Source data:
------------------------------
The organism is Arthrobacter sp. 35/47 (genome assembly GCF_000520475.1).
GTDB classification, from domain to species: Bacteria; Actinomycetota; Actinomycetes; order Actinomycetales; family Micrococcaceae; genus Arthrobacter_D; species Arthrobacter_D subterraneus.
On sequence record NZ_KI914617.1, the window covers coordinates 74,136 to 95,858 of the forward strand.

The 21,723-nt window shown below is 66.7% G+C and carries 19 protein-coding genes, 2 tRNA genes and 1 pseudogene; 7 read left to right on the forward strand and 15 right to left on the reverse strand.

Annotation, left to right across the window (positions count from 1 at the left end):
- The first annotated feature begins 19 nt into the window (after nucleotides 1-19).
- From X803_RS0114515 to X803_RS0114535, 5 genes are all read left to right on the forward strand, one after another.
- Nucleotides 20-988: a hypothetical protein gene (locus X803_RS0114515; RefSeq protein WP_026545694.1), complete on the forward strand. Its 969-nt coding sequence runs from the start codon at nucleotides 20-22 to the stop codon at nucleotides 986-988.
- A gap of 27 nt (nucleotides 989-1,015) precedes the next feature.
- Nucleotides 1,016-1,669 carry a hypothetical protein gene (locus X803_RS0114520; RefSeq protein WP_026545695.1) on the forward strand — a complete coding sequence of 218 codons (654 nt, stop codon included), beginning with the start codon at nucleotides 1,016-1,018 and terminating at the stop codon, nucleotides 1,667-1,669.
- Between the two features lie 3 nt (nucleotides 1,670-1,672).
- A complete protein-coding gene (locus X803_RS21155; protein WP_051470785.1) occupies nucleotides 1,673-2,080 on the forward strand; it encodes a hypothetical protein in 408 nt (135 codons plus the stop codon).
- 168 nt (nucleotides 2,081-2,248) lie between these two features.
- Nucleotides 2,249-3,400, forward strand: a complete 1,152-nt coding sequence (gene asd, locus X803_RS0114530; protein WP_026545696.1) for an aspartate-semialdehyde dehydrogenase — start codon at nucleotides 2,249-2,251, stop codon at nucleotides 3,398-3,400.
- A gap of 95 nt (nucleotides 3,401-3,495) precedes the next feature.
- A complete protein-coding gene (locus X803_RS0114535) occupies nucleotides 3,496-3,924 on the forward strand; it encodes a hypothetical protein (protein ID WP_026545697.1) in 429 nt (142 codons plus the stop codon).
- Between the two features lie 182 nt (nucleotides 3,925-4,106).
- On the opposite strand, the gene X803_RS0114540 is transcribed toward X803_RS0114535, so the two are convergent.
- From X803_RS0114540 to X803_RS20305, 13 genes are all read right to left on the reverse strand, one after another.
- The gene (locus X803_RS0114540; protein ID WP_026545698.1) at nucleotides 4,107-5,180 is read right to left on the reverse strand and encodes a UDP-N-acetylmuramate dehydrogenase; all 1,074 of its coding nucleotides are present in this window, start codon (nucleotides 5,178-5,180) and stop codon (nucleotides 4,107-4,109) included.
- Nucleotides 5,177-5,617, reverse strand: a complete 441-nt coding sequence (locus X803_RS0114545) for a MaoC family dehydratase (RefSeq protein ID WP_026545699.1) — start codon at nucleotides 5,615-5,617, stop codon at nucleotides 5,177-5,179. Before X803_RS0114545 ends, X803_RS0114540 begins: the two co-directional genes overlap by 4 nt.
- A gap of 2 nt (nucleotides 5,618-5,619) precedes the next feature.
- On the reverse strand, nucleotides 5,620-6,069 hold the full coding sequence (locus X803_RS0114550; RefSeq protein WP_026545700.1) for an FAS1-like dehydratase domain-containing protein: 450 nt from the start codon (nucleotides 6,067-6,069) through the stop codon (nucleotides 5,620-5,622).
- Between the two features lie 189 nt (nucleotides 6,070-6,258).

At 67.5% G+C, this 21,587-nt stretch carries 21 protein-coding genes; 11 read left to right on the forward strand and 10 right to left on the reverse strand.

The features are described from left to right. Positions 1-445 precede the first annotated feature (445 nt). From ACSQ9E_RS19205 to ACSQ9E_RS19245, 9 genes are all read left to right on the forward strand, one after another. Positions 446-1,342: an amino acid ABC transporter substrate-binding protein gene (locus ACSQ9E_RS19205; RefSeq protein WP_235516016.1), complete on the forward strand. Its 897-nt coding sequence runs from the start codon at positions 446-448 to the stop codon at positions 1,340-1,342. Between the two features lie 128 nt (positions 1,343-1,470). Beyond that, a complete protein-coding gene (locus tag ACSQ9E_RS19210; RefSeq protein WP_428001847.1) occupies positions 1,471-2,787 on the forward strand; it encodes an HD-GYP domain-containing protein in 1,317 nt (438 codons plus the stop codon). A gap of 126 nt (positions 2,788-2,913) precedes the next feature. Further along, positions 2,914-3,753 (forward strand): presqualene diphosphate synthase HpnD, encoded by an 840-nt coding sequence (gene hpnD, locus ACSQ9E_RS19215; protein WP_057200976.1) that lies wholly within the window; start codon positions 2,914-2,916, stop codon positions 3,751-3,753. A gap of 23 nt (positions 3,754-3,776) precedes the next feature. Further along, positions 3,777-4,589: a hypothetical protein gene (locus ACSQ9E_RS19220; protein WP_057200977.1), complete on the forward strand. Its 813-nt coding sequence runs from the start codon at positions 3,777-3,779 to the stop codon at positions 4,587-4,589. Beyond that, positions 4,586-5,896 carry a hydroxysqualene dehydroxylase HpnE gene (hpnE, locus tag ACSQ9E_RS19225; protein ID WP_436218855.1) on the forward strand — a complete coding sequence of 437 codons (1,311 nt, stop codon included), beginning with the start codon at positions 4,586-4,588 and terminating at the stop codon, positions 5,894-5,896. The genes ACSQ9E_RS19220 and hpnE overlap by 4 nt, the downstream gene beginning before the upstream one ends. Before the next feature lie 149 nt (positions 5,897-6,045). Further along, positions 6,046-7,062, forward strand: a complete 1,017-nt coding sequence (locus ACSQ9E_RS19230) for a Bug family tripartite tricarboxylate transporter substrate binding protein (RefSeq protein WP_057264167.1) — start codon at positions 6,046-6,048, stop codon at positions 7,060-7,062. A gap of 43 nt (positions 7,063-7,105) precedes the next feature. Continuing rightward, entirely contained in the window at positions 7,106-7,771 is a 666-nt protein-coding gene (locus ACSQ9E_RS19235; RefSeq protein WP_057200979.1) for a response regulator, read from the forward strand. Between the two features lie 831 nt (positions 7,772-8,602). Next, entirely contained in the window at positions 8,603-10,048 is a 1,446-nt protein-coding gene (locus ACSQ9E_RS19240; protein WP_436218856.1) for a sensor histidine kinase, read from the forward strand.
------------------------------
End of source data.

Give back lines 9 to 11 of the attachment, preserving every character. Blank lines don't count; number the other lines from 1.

- A gap of 27 nt (nucleotides 989-1,015) precedes the next feature.
- Nucleotides 1,016-1,669 carry a hypothetical protein gene (locus X803_RS0114520; RefSeq protein WP_026545695.1) on the forward strand — a complete coding sequence of 218 codons (654 nt, stop codon included), beginning with the start codon at nucleotides 1,016-1,018 and terminating at the stop codon, nucleotides 1,667-1,669.
- Between the two features lie 3 nt (nucleotides 1,670-1,672).